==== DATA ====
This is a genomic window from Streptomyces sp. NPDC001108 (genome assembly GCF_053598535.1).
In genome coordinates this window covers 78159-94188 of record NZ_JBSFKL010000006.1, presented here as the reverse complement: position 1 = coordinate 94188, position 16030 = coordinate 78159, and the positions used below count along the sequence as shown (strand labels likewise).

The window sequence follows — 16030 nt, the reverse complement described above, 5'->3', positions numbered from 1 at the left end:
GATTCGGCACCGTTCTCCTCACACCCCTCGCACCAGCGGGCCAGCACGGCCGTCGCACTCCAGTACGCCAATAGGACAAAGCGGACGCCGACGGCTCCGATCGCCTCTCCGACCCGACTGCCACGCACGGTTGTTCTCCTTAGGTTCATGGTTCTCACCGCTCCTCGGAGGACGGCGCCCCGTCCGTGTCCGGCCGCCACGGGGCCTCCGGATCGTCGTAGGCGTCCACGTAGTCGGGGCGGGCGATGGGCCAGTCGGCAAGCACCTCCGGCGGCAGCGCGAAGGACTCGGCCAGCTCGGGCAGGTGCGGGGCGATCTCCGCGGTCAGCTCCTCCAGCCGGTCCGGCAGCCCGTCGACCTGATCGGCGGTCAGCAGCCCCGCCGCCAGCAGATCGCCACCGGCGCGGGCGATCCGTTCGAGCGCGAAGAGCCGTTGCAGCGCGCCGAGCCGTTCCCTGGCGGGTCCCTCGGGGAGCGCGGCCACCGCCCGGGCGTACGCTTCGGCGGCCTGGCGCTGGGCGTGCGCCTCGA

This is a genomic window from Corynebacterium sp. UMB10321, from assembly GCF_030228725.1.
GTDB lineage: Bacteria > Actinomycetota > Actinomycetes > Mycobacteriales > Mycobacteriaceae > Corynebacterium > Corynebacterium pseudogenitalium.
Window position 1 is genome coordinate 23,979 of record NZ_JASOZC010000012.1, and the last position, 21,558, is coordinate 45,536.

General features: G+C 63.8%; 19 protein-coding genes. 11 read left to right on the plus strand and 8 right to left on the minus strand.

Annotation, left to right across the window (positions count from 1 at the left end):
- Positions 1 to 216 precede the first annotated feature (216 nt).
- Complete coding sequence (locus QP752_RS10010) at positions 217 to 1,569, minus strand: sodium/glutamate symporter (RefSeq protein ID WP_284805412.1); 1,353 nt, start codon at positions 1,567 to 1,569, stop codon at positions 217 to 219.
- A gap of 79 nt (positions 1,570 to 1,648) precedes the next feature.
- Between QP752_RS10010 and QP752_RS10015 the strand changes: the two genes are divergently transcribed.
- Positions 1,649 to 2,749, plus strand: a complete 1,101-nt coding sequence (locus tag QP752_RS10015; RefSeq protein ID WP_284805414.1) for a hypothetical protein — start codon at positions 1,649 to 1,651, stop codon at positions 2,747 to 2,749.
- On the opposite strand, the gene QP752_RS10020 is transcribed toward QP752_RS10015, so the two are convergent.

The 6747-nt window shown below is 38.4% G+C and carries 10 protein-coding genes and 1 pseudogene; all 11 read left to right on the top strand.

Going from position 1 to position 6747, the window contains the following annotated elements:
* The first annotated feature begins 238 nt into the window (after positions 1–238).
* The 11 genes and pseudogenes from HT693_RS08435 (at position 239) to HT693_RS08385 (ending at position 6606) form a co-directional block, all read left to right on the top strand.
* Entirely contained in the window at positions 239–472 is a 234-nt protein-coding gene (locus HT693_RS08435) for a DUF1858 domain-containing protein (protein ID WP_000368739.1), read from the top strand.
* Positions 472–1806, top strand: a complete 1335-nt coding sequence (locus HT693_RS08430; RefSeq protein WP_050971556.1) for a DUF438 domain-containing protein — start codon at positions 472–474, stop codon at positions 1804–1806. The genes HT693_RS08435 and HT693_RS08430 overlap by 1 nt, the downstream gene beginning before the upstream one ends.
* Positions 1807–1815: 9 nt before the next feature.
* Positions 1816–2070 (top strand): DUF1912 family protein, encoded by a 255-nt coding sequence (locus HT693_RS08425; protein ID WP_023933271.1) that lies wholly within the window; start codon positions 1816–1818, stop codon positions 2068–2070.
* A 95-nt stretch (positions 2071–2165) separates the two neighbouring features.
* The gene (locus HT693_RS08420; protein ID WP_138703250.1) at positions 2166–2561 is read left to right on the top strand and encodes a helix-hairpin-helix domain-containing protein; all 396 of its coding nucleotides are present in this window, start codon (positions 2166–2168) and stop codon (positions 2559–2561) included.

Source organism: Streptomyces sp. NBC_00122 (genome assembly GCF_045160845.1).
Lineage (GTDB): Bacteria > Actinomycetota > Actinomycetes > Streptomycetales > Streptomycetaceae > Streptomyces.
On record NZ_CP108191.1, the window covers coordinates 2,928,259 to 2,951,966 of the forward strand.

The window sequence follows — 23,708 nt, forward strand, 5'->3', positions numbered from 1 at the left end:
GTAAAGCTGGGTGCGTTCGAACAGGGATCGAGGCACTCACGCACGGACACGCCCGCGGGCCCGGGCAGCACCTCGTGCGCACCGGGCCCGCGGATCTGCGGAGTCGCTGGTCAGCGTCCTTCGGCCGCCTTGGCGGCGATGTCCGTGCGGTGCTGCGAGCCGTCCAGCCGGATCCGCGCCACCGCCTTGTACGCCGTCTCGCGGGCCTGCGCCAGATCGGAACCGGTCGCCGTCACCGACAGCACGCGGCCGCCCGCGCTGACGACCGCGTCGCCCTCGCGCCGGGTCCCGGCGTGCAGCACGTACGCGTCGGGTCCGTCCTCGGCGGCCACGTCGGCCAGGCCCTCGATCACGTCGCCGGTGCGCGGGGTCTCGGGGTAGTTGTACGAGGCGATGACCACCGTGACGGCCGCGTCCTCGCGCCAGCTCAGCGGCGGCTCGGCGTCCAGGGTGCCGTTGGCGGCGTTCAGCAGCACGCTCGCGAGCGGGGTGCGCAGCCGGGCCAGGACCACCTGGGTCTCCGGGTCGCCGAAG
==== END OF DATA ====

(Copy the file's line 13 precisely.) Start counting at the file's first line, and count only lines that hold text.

- Between QP752_RS10010 and QP752_RS10015 the strand changes: the two genes are divergently transcribed.